Tax Attorney IRS-Described

Taxpayers that currently owe tax debt should call a tax attorney IRS specialist today for help.  IRS debt is a problem that can affect anything from an individual’s finances and credit ratings to assets and personal property.  It is important for taxpayers to understand that there are settlement options available to them, regardless of their specific financial situation.  Tax specialists such as an IRS tax attorney can advise about the best programs to help taxpayers get out of debt.

An IRS debt tax attorney is an excellent source for taxpayers interested in their debt resolution options.  Every taxpayer has different factors affecting their finances, and therefore the IRS has many different plans.  Some taxpayers that find themselves completely unable to pay due to financial hardship may qualify for “Currently-Non-Collectible” (CNC) status.  Being considered CNC allows for temporary non-payment of tax debt while the individual’s monthly expenses are greater than their income.  To maintain this status, a taxpayer must stay compliant and properly file and pay on all future returns as well as experience no increase in income that would change their finances.  For help with this, taxpayers are recommended to see a tax attorney about IRS requirements.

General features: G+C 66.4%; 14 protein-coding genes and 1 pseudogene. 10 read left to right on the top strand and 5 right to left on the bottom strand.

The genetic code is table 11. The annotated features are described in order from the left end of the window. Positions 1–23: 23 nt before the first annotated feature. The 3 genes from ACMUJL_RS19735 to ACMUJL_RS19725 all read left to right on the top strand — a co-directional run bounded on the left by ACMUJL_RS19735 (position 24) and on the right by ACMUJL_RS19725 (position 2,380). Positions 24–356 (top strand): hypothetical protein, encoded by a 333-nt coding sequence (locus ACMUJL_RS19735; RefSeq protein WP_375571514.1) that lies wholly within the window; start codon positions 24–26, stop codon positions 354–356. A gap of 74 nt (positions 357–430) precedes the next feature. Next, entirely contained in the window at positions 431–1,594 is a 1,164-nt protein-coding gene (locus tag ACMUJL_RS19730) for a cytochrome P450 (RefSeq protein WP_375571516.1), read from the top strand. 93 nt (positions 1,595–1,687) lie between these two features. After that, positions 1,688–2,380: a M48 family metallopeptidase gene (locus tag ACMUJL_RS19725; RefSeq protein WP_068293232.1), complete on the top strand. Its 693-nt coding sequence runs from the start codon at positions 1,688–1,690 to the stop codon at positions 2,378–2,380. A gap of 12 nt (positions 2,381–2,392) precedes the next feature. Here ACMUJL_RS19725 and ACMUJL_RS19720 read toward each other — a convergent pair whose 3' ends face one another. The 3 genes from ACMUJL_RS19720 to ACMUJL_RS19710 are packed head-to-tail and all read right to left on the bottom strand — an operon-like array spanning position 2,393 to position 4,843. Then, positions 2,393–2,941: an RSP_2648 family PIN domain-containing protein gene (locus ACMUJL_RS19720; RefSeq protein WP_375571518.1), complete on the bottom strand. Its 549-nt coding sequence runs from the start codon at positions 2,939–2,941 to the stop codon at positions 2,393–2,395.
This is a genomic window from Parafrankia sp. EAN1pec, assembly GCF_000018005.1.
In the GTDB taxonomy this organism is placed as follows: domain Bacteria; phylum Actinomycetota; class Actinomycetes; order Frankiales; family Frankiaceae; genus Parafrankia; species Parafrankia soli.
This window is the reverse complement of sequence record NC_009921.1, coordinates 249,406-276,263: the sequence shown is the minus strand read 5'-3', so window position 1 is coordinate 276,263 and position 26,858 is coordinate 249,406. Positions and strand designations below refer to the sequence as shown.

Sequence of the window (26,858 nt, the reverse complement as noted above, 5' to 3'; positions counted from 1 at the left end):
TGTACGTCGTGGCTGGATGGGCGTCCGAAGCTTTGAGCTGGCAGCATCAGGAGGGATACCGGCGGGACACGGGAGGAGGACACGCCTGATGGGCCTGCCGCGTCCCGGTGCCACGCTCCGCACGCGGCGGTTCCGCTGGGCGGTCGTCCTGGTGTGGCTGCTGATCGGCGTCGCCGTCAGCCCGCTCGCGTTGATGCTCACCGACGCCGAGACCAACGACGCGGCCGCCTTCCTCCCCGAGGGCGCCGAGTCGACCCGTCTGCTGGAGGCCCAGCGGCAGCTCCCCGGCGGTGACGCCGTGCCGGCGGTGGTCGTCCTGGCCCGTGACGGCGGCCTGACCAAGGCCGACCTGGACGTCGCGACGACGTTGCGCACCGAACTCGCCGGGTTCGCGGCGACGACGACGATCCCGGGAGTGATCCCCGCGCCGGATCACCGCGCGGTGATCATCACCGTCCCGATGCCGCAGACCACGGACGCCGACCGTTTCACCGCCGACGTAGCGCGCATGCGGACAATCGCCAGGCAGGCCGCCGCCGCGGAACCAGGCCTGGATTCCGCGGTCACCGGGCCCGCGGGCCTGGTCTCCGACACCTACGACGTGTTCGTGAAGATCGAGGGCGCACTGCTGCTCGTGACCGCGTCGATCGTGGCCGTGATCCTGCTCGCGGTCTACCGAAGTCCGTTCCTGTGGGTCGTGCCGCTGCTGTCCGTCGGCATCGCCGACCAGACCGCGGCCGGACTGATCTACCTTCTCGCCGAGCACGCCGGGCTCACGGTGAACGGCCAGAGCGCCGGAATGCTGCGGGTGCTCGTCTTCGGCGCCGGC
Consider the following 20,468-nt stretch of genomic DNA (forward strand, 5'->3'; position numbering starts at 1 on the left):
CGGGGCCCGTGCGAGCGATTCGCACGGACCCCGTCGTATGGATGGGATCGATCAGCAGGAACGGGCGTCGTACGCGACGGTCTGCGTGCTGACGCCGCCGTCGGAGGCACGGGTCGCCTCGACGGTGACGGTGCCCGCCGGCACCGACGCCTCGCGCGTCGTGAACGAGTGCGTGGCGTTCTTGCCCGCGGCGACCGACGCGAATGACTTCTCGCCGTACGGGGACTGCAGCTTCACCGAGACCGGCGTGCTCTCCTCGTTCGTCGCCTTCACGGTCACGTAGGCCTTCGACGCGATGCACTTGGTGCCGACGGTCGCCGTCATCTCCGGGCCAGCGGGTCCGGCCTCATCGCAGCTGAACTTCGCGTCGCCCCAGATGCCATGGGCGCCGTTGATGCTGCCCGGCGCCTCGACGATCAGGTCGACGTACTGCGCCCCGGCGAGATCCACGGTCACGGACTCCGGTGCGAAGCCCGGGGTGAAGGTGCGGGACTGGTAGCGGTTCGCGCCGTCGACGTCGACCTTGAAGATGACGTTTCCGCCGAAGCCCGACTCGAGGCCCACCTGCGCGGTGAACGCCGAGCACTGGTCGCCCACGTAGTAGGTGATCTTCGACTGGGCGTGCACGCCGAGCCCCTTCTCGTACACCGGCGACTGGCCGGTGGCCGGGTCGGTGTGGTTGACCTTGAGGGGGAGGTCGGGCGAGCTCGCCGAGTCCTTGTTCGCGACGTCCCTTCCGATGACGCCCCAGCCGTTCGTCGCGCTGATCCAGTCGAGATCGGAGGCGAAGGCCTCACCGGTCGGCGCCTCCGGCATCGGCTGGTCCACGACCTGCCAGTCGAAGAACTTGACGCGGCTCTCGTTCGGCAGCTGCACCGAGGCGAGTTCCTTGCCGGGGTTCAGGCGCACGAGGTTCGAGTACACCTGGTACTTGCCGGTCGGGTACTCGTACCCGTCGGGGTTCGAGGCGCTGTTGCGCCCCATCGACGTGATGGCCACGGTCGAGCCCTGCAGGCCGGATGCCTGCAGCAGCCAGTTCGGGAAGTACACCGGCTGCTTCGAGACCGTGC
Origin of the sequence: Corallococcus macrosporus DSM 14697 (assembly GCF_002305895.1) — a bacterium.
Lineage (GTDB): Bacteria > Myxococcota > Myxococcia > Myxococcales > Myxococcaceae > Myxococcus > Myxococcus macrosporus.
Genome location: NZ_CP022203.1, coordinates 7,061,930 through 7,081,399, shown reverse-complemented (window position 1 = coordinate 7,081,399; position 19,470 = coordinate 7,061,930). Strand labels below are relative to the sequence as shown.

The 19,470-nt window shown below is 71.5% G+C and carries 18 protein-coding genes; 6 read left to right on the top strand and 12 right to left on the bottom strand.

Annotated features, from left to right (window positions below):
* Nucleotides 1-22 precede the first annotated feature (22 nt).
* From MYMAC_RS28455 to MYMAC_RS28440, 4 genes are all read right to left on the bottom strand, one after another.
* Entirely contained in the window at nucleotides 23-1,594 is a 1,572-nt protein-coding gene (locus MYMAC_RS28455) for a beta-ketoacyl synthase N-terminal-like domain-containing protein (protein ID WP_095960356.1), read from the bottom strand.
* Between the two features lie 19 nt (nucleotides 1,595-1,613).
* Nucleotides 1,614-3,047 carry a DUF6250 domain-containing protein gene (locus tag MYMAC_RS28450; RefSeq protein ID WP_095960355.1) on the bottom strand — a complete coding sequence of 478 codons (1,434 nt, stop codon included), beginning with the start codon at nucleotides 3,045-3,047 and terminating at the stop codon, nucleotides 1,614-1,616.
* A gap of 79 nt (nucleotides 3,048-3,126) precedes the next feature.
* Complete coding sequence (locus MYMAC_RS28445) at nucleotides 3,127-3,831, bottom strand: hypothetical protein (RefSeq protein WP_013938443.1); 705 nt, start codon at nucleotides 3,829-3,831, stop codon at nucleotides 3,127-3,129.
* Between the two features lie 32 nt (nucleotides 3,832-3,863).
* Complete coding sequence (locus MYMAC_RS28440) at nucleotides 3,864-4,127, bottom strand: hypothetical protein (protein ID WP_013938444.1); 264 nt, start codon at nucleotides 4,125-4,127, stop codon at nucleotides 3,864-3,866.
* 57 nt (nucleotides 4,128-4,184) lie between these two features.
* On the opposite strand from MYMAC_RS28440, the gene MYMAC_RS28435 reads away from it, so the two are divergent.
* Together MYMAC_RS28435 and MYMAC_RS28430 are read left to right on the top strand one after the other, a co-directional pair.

For taxpayers that are capable of paying off their balance, but have other obligations, IRS tax attorneys suggest entering into an Installment Agreement (IA).  IA’s are contracts in which the taxpayer agrees to pay their balance over a set period (typically 60 months).  These agreements result in smaller payments, allowing for more financial freedom during the settlement process.  There are also variations on the IA that leave room in a taxpayer’s personal budget for other required payments like mortgages or student loan payments.  In rare occasions, IRS debt tax attorneys can secure an Offer-In-Compromise.  This program has the taxpayer offer the IRS as much as they afford per month, based on necessary expenses, over a short period.  In return for this, the IRS will reduce the balance owed.